1857 to 1861 - President James Buchanan (Democratic Party)
In a speech on April 11, 1826, James Buchanan referred to slavery as "a curse" and "a great political and a great moral evil."
After becoming president, however, the "evil" that Buchanan condemned was not slavery but the North's interference with slavery. In Buchanan's Third Annual Message to Congress on December 19, 1859, he declared: "Had it been decided that either Congress or the territorial legislature possess the power to annul or impair the right to property in slaves, the evil would be intolerable."
In this speech, Buchanan argued that Black people benefited from slavery: "Advancement [of our domestic slaves] in civilization has far surpassed that of any other portion of the African race. The light and the blessings of Christianity have been extended to them, and both their moral and physical condition has been greatly improved .... [The slave] is treated with kindness and humanity. He is well fed, well clothed, and not overworked .... Both the philanthropy and the self-interest of the master have combined to produce this humane result."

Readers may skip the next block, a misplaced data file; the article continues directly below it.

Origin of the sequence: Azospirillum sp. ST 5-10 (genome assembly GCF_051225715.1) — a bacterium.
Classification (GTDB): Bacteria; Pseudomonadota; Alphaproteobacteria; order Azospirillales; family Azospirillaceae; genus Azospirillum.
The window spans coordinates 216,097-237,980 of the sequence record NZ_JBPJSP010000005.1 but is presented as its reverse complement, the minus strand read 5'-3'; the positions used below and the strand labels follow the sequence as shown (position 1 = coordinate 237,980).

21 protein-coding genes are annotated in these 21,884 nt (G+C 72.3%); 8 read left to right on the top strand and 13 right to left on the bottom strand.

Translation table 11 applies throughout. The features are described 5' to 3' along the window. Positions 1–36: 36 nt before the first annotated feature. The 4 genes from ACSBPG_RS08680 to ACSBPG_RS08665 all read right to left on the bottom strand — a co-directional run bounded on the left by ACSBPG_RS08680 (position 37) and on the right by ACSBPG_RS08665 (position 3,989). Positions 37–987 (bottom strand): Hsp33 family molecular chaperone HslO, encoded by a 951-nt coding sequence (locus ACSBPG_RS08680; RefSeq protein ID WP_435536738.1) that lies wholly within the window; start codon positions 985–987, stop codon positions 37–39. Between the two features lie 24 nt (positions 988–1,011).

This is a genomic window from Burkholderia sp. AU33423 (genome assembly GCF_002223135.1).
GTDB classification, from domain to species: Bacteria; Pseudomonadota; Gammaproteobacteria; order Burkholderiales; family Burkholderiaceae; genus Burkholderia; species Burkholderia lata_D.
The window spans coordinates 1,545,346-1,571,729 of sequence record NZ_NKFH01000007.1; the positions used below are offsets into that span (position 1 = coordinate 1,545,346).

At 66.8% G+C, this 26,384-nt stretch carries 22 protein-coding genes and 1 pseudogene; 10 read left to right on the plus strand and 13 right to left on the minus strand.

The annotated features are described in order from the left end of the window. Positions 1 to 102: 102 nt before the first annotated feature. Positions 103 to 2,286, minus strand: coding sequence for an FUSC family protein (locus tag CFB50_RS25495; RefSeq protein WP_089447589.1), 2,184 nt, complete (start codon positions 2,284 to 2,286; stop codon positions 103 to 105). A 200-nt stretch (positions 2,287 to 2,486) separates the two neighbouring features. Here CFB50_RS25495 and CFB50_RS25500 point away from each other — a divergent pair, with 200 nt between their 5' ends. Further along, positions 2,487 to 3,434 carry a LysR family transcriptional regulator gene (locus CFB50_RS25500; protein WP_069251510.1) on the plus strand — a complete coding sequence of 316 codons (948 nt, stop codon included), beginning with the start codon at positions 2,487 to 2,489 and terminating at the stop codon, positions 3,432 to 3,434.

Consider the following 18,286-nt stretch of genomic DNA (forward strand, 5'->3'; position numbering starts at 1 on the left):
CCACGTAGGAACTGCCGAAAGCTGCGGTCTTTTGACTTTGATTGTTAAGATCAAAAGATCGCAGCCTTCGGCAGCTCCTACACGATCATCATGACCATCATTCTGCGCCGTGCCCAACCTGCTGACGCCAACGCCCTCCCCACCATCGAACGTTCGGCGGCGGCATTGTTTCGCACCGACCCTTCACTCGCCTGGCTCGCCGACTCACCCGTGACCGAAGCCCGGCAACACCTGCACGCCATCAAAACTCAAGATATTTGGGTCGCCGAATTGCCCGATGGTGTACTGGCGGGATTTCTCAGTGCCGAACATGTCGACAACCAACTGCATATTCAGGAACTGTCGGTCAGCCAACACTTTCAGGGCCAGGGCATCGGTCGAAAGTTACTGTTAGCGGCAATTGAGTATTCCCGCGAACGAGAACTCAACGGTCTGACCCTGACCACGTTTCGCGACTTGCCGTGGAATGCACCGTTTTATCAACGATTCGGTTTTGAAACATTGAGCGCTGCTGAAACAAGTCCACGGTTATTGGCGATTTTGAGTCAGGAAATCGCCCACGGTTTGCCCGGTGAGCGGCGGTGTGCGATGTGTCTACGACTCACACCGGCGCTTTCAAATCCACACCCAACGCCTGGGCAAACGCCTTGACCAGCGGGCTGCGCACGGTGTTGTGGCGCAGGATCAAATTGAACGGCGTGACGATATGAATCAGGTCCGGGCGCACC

To Buchanan, abolitionists were "dangerous fanatics; and the more so, because they believe they are doing God service." While campaigning, he wrote: "The agitation of the question of domestic slavery has too long distracted and divided the people of this Union .... During its whole progress it has produced no practical good to any human being."
Even more to the point, Buchanan pledged after being elected president: "The great object of my administration will be to arrest, if possible, the agitation of the Slavery question at the North."
Nor did Buchanan's civil rights record stop with slavery. He also opposed suffrage and equal rights for Black Americans:
"What would be your situation, fellow-citizens, if negroes were admitted to an equality of political and social rights with white men and white women? .... The subject is too disgusting, and I recoil from it." (speech on August 18, 1838)
"Alas for the South! It is already ruined for years to come without immediate remedy. Negro equality & negro suffrage have already done their work." (letter of November 2, 1867)
"The opposition to Negro Suffrage in the South, as well as in the North, has been the principal cause of our triumph everywhere. Abandon this, & we are gone." (letter of November 9, 1867)